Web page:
The Resurrectionst:The Lost Work of Dr. Spencer Black by E.B. Hudspeth

 

  • Hardcover: 192 pages
  • Publisher: Quirk Books (May 21, 2013)
  • ISBN-10: 1594746168
  • ISBN-13: 978-1594746161

 

 

Note: This is also available as an ebook, but for the best results, it really needs to be seen in hardcover.

2nd Note: I thank Quirk Books for my copy and for continuing to challenge our idea of what a “book” really is.

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A New Birth of Freedom: The Translator by Robert G. Pielke

TheTranslator

This is the second book in the wonderfully fun trilogy so be sure to check out my review for A New Birth of Freedom: The Visitor.

Time travel is messy when you really start to ponder it. You can’t change the past so much that you end up not being born because then you wouldn’t be there to travel back and make that change. Then there is the scary possibility that you change something bad and end up creating a whole new (and bigger) problem.

Time travel is also incredibly hard to write. The author has to explain those possible paradoxes and pitfalls without confusing the reader and getting so muddled that the prose ends up like a dog chasing his tail.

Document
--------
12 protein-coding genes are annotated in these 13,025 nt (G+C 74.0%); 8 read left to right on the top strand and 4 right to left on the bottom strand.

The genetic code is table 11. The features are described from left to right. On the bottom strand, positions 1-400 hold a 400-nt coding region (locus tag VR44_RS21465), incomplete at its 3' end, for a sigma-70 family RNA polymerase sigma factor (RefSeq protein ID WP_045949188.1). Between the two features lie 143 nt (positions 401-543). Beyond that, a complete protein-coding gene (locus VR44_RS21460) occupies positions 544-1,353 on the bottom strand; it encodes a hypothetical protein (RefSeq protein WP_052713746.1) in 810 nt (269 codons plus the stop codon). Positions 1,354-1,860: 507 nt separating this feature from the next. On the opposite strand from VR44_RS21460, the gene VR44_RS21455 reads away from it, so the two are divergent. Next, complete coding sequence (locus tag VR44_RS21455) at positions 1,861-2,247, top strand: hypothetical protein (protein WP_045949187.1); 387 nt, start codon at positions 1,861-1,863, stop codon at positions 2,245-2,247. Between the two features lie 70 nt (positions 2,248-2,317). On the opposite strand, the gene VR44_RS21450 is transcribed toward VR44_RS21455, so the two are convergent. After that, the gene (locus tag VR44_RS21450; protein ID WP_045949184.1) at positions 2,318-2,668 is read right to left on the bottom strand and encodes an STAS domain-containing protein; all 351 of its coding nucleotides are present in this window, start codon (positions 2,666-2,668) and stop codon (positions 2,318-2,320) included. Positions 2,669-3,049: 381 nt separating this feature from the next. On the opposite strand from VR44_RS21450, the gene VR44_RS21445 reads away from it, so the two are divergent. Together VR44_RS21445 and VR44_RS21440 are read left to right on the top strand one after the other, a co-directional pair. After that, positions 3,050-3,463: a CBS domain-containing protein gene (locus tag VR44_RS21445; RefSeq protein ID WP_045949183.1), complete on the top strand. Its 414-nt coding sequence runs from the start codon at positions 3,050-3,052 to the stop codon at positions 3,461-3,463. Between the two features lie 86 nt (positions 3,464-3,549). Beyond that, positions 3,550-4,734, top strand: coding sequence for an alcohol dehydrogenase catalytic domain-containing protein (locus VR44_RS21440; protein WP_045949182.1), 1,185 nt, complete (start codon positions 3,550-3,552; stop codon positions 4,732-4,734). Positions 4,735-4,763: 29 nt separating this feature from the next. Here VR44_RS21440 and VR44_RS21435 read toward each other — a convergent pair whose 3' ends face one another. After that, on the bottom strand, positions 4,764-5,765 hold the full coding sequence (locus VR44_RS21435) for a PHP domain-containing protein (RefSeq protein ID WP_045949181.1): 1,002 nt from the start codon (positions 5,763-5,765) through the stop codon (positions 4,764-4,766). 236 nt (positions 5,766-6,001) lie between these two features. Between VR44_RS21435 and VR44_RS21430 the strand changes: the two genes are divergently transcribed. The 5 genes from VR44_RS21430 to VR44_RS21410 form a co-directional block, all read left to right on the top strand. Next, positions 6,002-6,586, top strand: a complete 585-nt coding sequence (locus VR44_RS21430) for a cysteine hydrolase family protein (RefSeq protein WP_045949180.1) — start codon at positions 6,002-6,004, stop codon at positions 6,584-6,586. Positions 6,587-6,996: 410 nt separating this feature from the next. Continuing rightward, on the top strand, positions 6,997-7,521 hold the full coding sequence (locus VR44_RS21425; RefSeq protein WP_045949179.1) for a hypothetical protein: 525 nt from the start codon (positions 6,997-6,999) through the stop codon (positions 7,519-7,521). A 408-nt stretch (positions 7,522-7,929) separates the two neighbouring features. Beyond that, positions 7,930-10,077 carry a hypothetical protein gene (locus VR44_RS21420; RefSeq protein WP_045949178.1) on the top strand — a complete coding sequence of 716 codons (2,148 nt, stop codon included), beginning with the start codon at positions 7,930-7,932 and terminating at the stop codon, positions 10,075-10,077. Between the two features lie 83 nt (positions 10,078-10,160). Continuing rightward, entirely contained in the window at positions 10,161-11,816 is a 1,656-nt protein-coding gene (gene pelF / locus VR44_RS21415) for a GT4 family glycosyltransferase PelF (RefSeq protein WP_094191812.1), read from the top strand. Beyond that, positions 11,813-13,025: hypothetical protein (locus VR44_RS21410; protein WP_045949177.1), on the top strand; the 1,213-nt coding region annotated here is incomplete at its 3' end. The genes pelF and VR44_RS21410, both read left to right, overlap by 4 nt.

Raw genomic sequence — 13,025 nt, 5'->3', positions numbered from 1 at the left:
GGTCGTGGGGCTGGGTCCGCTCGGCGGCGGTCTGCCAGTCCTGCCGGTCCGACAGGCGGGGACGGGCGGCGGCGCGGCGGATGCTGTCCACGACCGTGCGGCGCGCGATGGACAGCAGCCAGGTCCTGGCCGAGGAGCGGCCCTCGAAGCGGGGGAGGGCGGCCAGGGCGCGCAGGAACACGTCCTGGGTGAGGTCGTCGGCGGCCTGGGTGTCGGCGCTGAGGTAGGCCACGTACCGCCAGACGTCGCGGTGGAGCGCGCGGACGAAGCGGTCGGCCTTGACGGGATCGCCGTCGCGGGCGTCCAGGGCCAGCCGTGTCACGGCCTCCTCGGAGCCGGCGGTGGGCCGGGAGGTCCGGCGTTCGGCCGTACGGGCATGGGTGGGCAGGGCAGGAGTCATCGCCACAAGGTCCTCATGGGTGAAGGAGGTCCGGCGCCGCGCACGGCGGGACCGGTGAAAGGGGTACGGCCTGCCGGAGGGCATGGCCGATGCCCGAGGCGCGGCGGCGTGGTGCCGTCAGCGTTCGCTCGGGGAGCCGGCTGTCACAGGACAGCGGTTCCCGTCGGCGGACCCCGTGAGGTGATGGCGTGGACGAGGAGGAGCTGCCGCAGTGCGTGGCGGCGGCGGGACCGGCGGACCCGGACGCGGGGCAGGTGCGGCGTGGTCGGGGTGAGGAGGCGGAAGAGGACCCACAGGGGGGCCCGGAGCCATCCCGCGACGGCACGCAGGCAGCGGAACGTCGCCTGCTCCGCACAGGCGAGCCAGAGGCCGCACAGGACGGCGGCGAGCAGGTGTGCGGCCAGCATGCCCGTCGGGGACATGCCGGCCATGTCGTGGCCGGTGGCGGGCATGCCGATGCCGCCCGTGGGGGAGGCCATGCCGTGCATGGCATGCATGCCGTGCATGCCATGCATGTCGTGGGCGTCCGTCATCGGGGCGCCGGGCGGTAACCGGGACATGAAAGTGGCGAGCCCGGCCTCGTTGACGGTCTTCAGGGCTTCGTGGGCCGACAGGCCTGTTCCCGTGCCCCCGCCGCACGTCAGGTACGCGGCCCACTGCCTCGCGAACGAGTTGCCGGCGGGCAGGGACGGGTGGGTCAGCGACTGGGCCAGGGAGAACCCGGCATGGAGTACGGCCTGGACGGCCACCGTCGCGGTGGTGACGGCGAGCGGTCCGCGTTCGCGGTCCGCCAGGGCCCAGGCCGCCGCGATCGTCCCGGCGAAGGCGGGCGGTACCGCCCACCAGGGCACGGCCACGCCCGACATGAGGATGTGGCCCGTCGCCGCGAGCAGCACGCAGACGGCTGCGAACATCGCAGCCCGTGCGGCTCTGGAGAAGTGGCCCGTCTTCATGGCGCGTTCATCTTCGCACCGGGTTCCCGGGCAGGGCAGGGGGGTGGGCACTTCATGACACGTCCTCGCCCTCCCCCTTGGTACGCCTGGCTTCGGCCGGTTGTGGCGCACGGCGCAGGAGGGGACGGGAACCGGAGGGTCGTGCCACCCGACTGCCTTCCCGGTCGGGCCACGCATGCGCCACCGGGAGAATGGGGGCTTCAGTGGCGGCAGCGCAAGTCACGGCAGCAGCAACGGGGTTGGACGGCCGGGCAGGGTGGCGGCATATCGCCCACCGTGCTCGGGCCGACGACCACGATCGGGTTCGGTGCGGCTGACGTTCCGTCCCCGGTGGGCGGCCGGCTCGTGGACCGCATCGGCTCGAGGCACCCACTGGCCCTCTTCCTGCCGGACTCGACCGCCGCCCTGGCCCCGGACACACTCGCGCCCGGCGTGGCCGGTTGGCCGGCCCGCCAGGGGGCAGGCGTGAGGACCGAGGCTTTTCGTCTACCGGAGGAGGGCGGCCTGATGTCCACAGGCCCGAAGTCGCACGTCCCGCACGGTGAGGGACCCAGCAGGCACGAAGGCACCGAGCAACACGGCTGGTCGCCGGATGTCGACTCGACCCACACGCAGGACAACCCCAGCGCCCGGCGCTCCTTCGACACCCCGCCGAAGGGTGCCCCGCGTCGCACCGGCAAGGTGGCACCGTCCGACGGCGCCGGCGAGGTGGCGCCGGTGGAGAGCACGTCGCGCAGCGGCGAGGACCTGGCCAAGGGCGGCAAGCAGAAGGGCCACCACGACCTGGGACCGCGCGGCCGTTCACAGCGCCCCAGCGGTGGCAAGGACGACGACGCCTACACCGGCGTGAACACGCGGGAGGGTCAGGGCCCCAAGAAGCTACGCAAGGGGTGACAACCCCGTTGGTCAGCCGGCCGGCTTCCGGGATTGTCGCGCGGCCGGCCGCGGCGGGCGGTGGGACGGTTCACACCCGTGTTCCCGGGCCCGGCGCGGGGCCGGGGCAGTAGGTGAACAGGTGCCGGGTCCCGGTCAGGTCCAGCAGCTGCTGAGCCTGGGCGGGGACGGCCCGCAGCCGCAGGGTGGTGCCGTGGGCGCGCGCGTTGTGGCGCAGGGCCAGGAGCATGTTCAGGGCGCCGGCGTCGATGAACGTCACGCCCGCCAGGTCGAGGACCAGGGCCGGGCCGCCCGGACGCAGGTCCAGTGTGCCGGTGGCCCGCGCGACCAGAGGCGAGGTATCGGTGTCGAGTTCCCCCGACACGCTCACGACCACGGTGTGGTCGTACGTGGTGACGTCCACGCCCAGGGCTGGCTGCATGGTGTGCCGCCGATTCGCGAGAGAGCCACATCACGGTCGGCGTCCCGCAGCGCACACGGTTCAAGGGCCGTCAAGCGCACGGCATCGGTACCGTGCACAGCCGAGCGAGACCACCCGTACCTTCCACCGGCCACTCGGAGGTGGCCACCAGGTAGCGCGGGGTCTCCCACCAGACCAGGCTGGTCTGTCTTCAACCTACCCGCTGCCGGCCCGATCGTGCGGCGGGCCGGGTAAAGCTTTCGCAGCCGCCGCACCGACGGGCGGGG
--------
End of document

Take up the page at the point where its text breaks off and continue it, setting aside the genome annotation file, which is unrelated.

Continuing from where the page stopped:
Big Note Here: You really must read the first book, The Visitor, before reading this one or you will be dazed and confused. Some books in a series stand alone, not this alternate history/sci-fi baby.

The Translator- When we last left, our somewhat fearless time traveler, Edwin Blair, had managed to bring Lee and Lincoln together to capture the Pests instead of fighting the battle at Gettysburg that we all know. Problem is Blair doesn’t know what to do from here.  He knows that some of the nasty Pests have to be left alive, but how? And just how are he and Lincoln supposed to calm the outrage, fear, and newly invigorated rebellion of the South? Blair is also dealing with a fading memory because of all of the changes he has caused and the headaches are nightmares.

Pielke does a great job of steering both his characters and the reader through the perils of time travel and once again leaves me dying to read the next book.

If you love the Civil War, enjoy alternate history, and are open to a quirky dash of time travel, The New Birth of Freedom is definitely  worth checking out.

A New Birth of Freedom: The Translator by Robert G. Pielke

  • Paperback: 394 pages